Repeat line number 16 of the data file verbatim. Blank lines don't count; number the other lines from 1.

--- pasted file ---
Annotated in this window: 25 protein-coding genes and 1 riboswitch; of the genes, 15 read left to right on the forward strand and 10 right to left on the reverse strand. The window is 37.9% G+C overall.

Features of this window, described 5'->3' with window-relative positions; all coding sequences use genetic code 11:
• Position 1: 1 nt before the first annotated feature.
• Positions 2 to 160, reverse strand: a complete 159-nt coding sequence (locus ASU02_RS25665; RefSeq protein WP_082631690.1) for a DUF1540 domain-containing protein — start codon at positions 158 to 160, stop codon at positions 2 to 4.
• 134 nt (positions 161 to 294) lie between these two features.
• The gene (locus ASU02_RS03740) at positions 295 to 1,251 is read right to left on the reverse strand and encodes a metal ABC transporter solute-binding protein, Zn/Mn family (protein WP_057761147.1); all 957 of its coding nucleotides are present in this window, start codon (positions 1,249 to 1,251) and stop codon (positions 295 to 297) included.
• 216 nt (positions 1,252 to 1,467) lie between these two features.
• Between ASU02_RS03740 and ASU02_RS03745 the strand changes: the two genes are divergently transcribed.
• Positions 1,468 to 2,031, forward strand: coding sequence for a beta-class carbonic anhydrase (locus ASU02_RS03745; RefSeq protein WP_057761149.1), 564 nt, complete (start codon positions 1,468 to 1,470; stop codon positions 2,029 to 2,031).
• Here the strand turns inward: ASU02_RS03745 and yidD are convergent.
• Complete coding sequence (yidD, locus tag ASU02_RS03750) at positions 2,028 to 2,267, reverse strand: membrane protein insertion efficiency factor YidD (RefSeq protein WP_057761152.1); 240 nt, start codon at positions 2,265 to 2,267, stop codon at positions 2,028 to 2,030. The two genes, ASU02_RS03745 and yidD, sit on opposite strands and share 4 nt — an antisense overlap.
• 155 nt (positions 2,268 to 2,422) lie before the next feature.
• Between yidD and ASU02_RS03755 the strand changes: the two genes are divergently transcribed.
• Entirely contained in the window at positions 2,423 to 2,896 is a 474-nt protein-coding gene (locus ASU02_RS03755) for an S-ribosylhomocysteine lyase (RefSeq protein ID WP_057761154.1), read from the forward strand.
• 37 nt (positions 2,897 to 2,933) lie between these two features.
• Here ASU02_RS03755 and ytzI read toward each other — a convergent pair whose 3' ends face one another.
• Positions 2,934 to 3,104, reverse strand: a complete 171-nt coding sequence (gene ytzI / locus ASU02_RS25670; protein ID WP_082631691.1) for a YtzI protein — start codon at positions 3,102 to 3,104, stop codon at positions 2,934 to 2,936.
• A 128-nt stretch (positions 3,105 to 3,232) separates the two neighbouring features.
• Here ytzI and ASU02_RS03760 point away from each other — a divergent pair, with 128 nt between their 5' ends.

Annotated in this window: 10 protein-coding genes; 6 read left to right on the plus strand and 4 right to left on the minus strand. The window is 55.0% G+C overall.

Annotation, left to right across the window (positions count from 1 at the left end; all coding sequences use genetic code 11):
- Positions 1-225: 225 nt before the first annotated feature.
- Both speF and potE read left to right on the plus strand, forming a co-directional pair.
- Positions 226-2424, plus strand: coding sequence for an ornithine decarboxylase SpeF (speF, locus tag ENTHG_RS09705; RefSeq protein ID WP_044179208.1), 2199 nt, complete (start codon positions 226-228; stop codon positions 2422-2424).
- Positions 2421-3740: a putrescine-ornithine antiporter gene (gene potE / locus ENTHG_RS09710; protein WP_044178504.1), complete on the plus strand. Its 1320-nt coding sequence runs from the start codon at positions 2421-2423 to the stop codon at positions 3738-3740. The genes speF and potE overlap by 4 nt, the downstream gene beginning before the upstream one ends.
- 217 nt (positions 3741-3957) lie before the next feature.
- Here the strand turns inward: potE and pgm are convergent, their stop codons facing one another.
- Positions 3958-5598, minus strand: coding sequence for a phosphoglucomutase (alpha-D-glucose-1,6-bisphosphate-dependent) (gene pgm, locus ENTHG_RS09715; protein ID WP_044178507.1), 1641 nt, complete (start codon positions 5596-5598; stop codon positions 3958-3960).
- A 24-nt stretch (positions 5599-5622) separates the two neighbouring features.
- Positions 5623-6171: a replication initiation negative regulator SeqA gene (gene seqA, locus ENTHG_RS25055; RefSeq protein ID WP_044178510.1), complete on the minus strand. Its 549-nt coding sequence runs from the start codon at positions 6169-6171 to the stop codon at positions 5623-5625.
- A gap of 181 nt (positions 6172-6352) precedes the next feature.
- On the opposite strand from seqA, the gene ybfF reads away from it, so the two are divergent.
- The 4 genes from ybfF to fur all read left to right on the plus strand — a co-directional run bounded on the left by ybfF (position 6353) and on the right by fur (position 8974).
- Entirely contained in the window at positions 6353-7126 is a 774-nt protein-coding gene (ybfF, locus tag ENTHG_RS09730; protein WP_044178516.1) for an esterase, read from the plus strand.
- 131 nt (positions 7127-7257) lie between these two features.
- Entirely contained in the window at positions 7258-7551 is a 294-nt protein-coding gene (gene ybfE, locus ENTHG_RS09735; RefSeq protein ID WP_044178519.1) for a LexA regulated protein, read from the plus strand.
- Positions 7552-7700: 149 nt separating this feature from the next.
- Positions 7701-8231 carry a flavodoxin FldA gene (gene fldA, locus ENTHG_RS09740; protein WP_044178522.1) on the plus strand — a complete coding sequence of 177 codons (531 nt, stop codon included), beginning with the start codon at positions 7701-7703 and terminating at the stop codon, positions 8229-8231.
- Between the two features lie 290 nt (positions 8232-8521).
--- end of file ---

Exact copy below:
• Here ASU02_RS03755 and ytzI read toward each other — a convergent pair whose 3' ends face one another.